Environmental Health and Department of Epidemiology and Biostatistics, School of Public Health, University of Maryland-College Park. https://www.jmu.edu/news/diversity/2021/09-21-beacon.shtml

Has the institution hosted a cultural arts event, installation, or performance focused on sustainability with the previous three years that had students as the intended audience?:

A brief description of the cultural arts events, installations, or performances focused on sustainability:

Examples of cultural activities include:

1. "Uncomplicit" exhibition at ArtWorks Gallery, November 4 - December 4, 2020. A social and environmental justice exhibition featuring artwork of various students. https://artworksgallery.wixsite.com/artworksgallery/11-4-20.

2. "Unearthing Strata and Changing Waters" by Mallory Burrell, Aug 31-Sept 19, 2020. Burrell, a self-described “archivist of scrap,” creates works out of debris she finds while exploring local streams and water-ways. In documenting and reimagining her findings, she brings focus to local environmental challenges and problems of waste within our watersheds. Her work offers a conversation between the wild spaces she traverses and the cultural detritus that ends up there. Burrell likens her process of creation to that of weeding, as she cultivates the place where wilderness meets culture. https://www.jmu.edu/dukehallgallery/exhibitions-past-2020-2021/mfa2020.shtml.

3. "In Search of Earth's Secrets: A Pop-up Science Encounter" September 26 &27, 2019. This interactive, traveling museum exhibit demonstrated the most important geologic discoveries of the last to 50 years. Topics covered included plate tectonics, past climate changes, and life deep below the seafloor. The learning experience was designed for students in grades 2-6 but could be enjoyed by learners of all ages. Supported by NSF and the International Ocean Discovery Program (IODP). Organized by Dr. Shelley Whitmeyer, Asst. Professor Geology and Environmental Science. https://www.jmu.edu/stemcenter/geopopup2.shtml.

4. "A Lens on National Parks: Bringing Conservation and Climate Change into Collective Focus" Megan Phillips's honors capstone photography exhibit featuring Joshua Tree, Glacier, Assateague Island National Seashore, and Shenandoah National Parks. April 8-13, 2019. Duke Hall Gallery of Fine Art. Source of information for this exhibit is Phillip's thesis at https://commons.lib.jmu.edu/honors201019/707/.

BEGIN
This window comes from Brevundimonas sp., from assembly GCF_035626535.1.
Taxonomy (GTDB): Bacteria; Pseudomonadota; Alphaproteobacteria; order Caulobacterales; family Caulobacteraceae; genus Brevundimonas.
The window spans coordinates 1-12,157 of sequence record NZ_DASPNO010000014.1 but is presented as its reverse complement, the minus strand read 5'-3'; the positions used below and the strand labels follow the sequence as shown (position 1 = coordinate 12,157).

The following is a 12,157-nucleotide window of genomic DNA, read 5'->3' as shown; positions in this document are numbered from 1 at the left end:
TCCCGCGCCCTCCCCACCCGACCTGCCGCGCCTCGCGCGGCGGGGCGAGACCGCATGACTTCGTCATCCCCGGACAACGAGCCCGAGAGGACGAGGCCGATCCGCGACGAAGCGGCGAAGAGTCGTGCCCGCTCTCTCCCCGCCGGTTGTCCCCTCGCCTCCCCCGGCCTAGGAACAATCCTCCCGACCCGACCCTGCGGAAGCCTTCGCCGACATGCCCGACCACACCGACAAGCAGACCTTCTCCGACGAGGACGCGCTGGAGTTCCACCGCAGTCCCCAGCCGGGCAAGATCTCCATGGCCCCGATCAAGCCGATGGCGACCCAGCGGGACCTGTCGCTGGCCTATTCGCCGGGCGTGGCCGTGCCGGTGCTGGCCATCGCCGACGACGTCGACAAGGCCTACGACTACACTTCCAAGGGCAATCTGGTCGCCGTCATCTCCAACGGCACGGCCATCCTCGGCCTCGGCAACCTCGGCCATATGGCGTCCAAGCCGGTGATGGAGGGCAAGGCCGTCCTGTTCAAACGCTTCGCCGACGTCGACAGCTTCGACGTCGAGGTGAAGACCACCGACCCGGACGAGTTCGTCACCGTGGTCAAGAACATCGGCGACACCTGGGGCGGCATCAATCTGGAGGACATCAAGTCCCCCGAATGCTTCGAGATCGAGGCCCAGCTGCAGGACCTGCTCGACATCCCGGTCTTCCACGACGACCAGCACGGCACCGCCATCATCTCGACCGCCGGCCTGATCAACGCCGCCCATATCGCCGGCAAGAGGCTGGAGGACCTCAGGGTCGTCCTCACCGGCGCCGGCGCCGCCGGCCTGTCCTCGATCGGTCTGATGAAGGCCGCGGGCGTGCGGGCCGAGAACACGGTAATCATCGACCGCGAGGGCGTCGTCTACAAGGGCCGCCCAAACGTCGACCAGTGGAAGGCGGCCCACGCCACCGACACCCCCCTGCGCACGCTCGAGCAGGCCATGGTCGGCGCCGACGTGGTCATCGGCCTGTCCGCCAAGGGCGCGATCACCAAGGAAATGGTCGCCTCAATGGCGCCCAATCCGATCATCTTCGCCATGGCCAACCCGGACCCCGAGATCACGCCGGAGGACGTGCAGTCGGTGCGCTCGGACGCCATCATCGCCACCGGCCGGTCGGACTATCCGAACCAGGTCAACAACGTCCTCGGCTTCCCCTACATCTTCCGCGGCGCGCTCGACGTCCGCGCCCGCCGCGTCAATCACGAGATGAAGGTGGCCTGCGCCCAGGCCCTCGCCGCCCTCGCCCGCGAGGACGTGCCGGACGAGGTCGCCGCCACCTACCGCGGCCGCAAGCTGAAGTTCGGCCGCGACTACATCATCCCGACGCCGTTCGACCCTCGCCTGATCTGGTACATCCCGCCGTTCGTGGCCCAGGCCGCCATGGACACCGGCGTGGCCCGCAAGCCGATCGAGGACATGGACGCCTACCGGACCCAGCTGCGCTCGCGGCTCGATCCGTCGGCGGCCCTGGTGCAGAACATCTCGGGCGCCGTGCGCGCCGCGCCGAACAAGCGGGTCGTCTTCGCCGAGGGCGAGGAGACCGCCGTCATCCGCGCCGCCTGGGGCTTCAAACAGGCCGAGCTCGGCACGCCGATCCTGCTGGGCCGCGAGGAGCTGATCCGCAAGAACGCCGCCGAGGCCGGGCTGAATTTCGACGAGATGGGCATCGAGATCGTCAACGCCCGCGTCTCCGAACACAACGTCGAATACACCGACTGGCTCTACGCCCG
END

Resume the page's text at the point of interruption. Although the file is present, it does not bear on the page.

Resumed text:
Does the institution have a wilderness or outdoors program that follow Leave No Trace principles?:

A brief description of the wilderness or outdoors programs that follow Leave No Trace principles:

1. University Recreation's (UREC's) Adventure Program plans an assortment of trips that teach and follow "Leave No Trace" principles, including hiking, kayaking, skiing, canoeing, and other outings. https://www.jmu.edu/recreation/activities/adventure/urec-adventure-trips.shtml.

2. The Step Wilderness Therapy Program Retreats are a collaborative effort between the Counseling Center and UREC.

A three day, two night therapeutic adventure program in the George Washington National Forest was held in the Fall 2019. Participants included two to three counseling center clinicians, one to two certified guide(s) from UREC, and 8-10 students. Over the course of this trip, students backpacked through the wilderness and experienced outdoor education sessions and therapy process groups. Activities included learning proper shelter and camp building techniques, Leave No Trace Education, proper water filtration techniques as well as process groups, intra- and inter-personal skill building, natural interventions, and self-reflection. The purpose of this program was to use adventure as a platform to improve relational skills, build self-confidence and self-efficacy, and increase healthy coping skills. https://www.jmu.edu/counselingctr/services/wilderness-therapy.shtml

Has the institution had a sustainability-focused theme chosen for a themed semester, year, or first-year experience during the previous three years?:

A brief description of the sustainability-focused themes chosen for themed semesters, years, or first-year experiences:

Does the institution have a program through which students can learn sustainable life skills?:

A brief description of the programs through which students can learn sustainable life skills:

The University Recreation Center (UREC) offers one hour, no cost programs. https://urecregister.jmu.edu/Program/GetProducts.

(1) Examples of Nutrition and Wellness sustainability-related programs offered in Fall 2021 include:

Vegan Around the World: Explore different flavors around the world and learn the benefits of a vegan diet. Each class will highlight the cuisine of a different country.

Vegan Baking Made Easy: Explore ways to create tasty treats with plant based ingredients.

Easy Plant Based Cooking: Learn new ways to incorporate more fruits, veggies and whole grains into your favorite recipes.